McKay was a 15-year-old highschool pupil in his native Perth on the time of Serong’s deployment with “extra necessary issues to fret about, like footy and browsing”.
“I didn’t even know which aspect of the equator Vietnam was on,” he says.
However a couple of years later, whereas working as a trainee laptop programmer in Sydney, McKay was conscripted, fast-tracked by officer coaching and placed on a ship to Vietnam to steer a platoon of 35 males. He wasn’t even 21.
“It was the primary time I had ever been in a Chinook (helicopter). As quickly as you bought in that chopper and began flying off you realised you have been in a conflict zone, as a result of every thing was suffering from bomb craters … all over the place you appeared there have been folks with weapons,” he says.
“It was confronting, we have been within the deep finish.”
He would lead each day 10km patrols with every of his males carrying between 25 and 30kg of provides with one goal, “To search out the enemy and kill him.“
“Stealth was the operative phrase – you needed to be quiet. We wore facial camouflage, sleeves down, we didn’t have camouflage uniforms in these days – they have been inexperienced, however they’d go darkish due to the sweat.”
McKay was awarded the Navy Cross for his involvement within the Battle of Nui Le, throughout which he was shot twice, shattering his left shoulder.
“I spent a few 12 months in hospital – which is why I all the time get pissed off once I watch cops and robbers films and somebody will get a .45 within the shoulder and the subsequent day they only have their arm in a sling,” he says with a wry snort.
From 1962 to 1973, about 60,000 Australians served in defence of South Vietnam. Greater than 3000 have been wounded and 521 killed throughout the battle.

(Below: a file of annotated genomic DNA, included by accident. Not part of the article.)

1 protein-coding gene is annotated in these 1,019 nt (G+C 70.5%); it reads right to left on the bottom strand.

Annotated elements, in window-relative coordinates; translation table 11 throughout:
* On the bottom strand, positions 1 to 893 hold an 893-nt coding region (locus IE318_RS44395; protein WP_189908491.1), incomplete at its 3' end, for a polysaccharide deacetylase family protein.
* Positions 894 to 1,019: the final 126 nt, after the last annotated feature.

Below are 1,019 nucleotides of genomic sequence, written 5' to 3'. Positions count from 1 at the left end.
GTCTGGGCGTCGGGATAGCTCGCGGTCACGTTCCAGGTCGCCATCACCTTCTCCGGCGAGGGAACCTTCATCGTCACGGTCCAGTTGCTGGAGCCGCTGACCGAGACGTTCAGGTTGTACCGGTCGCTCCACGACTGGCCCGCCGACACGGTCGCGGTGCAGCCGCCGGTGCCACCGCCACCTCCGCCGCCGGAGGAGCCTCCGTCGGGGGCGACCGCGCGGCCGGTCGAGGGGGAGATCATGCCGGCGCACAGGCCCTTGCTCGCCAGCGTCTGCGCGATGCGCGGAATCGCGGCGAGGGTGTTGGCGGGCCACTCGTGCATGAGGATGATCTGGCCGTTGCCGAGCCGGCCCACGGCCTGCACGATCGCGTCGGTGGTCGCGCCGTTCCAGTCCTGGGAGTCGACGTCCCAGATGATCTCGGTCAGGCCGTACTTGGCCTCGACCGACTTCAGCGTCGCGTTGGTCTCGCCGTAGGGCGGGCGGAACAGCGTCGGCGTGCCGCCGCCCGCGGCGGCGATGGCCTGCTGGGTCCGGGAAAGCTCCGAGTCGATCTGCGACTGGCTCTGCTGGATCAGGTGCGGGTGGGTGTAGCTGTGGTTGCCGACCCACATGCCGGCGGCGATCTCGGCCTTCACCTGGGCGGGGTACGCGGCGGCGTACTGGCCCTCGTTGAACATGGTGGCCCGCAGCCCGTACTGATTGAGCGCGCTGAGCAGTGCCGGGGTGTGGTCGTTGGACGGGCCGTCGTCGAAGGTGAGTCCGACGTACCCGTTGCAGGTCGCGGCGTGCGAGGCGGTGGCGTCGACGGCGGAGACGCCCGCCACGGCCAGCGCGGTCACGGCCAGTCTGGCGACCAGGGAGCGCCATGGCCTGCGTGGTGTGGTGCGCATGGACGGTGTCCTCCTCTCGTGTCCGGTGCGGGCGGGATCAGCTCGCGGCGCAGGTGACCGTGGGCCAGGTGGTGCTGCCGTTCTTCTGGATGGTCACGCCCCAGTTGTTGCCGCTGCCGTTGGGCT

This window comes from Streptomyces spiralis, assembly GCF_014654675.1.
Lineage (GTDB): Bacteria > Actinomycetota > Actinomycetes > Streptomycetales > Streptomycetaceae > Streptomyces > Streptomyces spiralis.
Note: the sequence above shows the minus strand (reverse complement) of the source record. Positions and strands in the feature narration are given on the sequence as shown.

It could be practically 50 years for the reason that conflict ended, however in some methods the survivors by no means actually left, McKay says.
“We ship folks into an irregular surroundings the place they’re attempting to kill one another, after which once they come again they anticipate them to simply assimilate into society. That simply doesn’t occur,” he says.
“In close-quarter fight you see and listen to and scent belongings you actually don’t wish to, and people photos are etched in your mind completely.“
When the troopers did return, those that had been conscripted got discharge papers and despatched dwelling with out a lot as a debrief, he says. And their homecoming wasn’t all the time welcome.
The sentiment in direction of returning servicemen might be “nasty” due to folks’s opposition to Australia’s involvement within the conflict, he says. Troopers have been simpler targets than politicians.
A decade after he returned from Vietnam, McKay and his sergeant met at a funeral and mentioned the truth that a few of their platoon weren’t doing so properly.
They organised a reunion, which has now been occurring recurrently for 30 years.
“It has proved worthwhile. We get collectively, inform lies, drink an inexpensive quantity of beer,” he laughs.
“We now have a good time and it permits them to keep in touch with one another and assist one another. Six of the platoon have died and we go to the funerals and assist one another. If somebody’s having a tough time we attain out.“
McKay, who went on to turn out to be a colonel and likewise realized Vietnamese, visits the previously war-torn nation recurrently.
He leads tour teams with Mat McLachlan Battlefield Excursions and has written books about his life as a soldier and past.
He’s even turn out to be associates with a few of his former enemies. They play tennis collectively, have a couple of beers and have a good time the actual fact they’re nonetheless alive.
“There’s no anger. We have been simply blokes doing their job. The disgrace of it was, we shouldn’t have been there,” says McKay.